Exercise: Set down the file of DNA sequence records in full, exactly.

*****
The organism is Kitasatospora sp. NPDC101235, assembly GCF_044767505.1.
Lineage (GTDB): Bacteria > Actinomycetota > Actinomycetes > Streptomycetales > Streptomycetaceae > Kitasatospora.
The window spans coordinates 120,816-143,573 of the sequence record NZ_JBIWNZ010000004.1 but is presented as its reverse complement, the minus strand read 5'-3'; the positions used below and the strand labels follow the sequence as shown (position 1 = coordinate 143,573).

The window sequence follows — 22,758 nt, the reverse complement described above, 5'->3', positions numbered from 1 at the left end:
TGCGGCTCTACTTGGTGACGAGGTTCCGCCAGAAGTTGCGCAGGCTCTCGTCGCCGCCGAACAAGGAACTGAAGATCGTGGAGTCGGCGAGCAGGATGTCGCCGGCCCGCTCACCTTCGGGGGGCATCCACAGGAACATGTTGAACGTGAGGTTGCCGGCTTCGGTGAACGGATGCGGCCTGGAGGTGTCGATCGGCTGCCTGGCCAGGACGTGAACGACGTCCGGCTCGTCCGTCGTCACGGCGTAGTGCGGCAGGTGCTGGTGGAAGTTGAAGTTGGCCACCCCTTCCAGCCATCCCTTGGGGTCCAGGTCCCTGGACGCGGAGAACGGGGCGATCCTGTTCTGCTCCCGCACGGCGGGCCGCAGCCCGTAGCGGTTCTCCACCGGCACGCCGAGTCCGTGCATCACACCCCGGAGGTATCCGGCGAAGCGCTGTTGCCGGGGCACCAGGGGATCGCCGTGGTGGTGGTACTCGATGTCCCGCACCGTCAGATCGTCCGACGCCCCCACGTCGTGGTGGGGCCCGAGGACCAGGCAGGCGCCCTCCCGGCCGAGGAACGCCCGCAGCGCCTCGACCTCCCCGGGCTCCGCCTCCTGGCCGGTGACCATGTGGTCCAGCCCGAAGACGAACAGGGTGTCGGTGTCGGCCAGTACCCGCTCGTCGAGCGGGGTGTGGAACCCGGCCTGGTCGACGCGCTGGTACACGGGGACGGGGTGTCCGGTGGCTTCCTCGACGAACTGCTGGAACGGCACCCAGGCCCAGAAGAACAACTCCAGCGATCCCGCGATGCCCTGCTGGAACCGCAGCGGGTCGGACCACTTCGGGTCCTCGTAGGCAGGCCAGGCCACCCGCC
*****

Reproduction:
The organism is Kitasatospora sp. NPDC101235, assembly GCF_044767505.1.
Lineage (GTDB): Bacteria > Actinomycetota > Actinomycetes > Streptomycetales > Streptomycetaceae > Kitasatospora.
The window spans coordinates 120,816-143,573 of the sequence record NZ_JBIWNZ010000004.1 but is presented as its reverse complement, the minus strand read 5'-3'; the positions used below and the strand labels follow the sequence as shown (position 1 = coordinate 143,573).

The window sequence follows — 22,758 nt, the reverse complement described above, 5'->3', positions numbered from 1 at the left end:
TGCGGCTCTACTTGGTGACGAGGTTCCGCCAGAAGTTGCGCAGGCTCTCGTCGCCGCCGAACAAGGAACTGAAGATCGTGGAGTCGGCGAGCAGGATGTCGCCGGCCCGCTCACCTTCGGGGGGCATCCACAGGAACATGTTGAACGTGAGGTTGCCGGCTTCGGTGAACGGATGCGGCCTGGAGGTGTCGATCGGCTGCCTGGCCAGGACGTGAACGACGTCCGGCTCGTCCGTCGTCACGGCGTAGTGCGGCAGGTGCTGGTGGAAGTTGAAGTTGGCCACCCCTTCCAGCCATCCCTTGGGGTCCAGGTCCCTGGACGCGGAGAACGGGGCGATCCTGTTCTGCTCCCGCACGGCGGGCCGCAGCCCGTAGCGGTTCTCCACCGGCACGCCGAGTCCGTGCATCACACCCCGGAGGTATCCGGCGAAGCGCTGTTGCCGGGGCACCAGGGGATCGCCGTGGTGGTGGTACTCGATGTCCCGCACCGTCAGATCGTCCGACGCCCCCACGTCGTGGTGGGGCCCGAGGACCAGGCAGGCGCCCTCCCGGCCGAGGAACGCCCGCAGCGCCTCGACCTCCCCGGGCTCCGCCTCCTGGCCGGTGACCATGTGGTCCAGCCCGAAGACGAACAGGGTGTCGGTGTCGGCCAGTACCCGCTCGTCGAGCGGGGTGTGGAACCCGGCCTGGTCGACGCGCTGGTACACGGGGACGGGGTGTCCGGTGGCTTCCTCGACGAACTGCTGGAACGGCACCCAGGCCCAGAAGAACAACTCCAGCGATCCCGCGATGCCCTGCTGGAACCGCAGCGGGTCGGACCACTTCGGGTCCTCGTAGGCAGGCCAGGCCACCCGCC